Welcome to Jason Segel’s Nightmare

The actor and author discusses the power of facing your fears

January 31, 2015

Jason Segel

Actor and screenwriter Jason Segel is known for his comedic work on the small and big screen as the star of the long-running television show How I Met Your Mother and cult fave Freaks and Geeks, and hit films Forgetting Sarah Marshall and The Muppets. Another pursuit brought Segel to the 2015 ALA Midwinter Meeting & Exhibits in Chicago: author.

Segel is the co-author with writer Kirsten Miller of Nightmares!, the first entry in a new book series for kids. Nightmares! follows a young boy named Charlie as he battles the witches, goblins, and more that inhabit his nighttime dreamworld. Segel spent much of his very funny Saturday morning talk at Midwinter, part of the ALA Auditorium Speaker Series, discussing the book, its inspiration, and themes—as well as his love of books and horror movies, future projects, and more.

Segel said Nightmares! was adapted from the first script he wrote after the series Freaks and Geeks was cancelled in 2000. Its inspiration runs deeper into his past, however. Segel suffered from night terrors as a child, and in these episodes, he dreamed a witch was trying to eat his toes. Much of the book’s action plays out in a nightmare state, but Segel was quick to point out the metaphor: that nightmares are a placeholder for any fear that holds us back. Segel said our fears and being afraid to do scary, unknown things are necessary parts of life. Facing those fears allow us to grow.

“This book is about how nightmares are really the gatekeepers to our dreams,” he said. “You have to walk through your fears. When I pursue something that I’m no good at, I do better. You have to go through this period where you suck. It’s ok to be afraid. It’s ok. Let’s work on it.”

Segel cited Roald Dahl, Tim Burton, The Simpsons, and Pixar films like Up and Toy Story as influences for their ability to tell stories—particularly scary stories—to kids that adults can enjoy, too.

“[Roald Dahl books] are pretty spooky. I really like that. And they don’t talk down to kids,” he said. He also admires these works for their ability to combine spookiness with humor. The combination gives the works an even broader appeal, but it can be hard for parents to accept such work sometimes, fearing that it may be too intense. But kids are tougher than adults would like to admit, he noted.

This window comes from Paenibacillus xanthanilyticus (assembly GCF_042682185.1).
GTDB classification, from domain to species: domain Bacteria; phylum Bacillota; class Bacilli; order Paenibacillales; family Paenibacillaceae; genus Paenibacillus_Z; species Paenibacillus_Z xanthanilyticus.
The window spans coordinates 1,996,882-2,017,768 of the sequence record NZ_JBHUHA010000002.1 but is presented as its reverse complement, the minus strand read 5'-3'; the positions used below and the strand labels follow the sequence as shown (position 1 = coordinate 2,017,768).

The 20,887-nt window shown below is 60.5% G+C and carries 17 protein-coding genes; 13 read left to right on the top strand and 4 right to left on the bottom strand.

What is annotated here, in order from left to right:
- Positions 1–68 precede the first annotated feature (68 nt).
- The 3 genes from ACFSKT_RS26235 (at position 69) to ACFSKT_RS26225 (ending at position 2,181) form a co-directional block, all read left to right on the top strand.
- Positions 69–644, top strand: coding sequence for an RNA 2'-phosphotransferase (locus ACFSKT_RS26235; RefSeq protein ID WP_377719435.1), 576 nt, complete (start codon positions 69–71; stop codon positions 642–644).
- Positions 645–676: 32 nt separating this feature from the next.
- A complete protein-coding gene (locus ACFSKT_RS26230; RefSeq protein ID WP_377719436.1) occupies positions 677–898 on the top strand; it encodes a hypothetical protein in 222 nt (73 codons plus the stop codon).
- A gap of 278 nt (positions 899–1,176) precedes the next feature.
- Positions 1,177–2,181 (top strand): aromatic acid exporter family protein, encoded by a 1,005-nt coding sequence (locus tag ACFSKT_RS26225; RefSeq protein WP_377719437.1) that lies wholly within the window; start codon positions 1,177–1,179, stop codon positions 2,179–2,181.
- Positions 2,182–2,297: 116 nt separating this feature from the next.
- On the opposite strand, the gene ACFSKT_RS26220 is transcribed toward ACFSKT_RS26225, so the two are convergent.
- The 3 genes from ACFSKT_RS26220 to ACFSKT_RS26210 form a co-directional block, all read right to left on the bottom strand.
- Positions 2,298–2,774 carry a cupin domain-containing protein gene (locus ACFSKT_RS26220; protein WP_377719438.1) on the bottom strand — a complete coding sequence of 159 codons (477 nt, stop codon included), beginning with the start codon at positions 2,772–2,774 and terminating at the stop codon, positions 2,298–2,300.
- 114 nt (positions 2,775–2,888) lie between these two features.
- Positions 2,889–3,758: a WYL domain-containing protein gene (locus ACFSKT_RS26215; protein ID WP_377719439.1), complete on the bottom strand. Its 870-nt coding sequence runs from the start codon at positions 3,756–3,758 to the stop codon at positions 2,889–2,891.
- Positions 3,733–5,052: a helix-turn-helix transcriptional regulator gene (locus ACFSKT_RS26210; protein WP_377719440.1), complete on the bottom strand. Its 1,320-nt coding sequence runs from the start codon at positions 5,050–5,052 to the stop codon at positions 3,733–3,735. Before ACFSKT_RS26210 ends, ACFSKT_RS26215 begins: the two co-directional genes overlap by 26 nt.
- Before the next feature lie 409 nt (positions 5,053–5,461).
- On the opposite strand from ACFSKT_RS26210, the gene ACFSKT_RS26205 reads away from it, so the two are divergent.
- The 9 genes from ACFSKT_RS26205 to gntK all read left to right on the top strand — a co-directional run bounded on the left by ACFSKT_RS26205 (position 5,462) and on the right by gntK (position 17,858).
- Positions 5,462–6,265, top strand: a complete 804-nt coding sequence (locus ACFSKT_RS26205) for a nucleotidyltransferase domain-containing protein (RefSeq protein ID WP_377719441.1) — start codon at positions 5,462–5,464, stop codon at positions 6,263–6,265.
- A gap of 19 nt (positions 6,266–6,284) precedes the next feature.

“It’s a fine line. As a parent, you want your kid to be stimulated, but not too much,” he said. “But kids like to be a little scared.”

Segel can relate. He loves to be scared. He mentioned that he watches a horror movie every night. It’s a practice that influences his comedic work.

“I find horror fascinating. I love what it does to my body,” he said, earning big laughs. “Horror and comedy both elicit a similar response.” He made sure to position the two side-by-side in Nightmares!

Segel spoke of the differences between writing a book and writing for film and television. His reverence for the printed word was undeniable.

“Television and film want you to sit back and watch; be passive. With a book, there’s a collaboration going on between the writer and the readers’ imagination. Books are a gateway to a new world,” he said. This ability to engage minds, particularly the minds of youth, is very important to Segel. “Kids are meant for more than just sitting and receiving. Kids are smart,” he said to applause.

Segel was equally adamant about his preference for real books over e-readers. A book’s tactile nature is a part of the reading experience, he said. He referenced one of his future projects to cement his belief.

Segel will star as David Foster Wallace in an upcoming film about the late author’s life. Wallace’s idiosyncratic work, which is full of footnotes and endnotes that take readers on journeys back and forth through the physical pages of his books, cannot be experienced on a tablet, Segel said.

He also related how he was obsessed with the video game Myst in his youth. The game came with an accompanying book that he kept with him at all times until it was ragged. He hopes the same thing happens to his book.

“I want my book to be carried around and thrown around. I want you to get Cheetos on it,” he said.


Jason Segel on Nightmares!:

Jason Segel on Reading:


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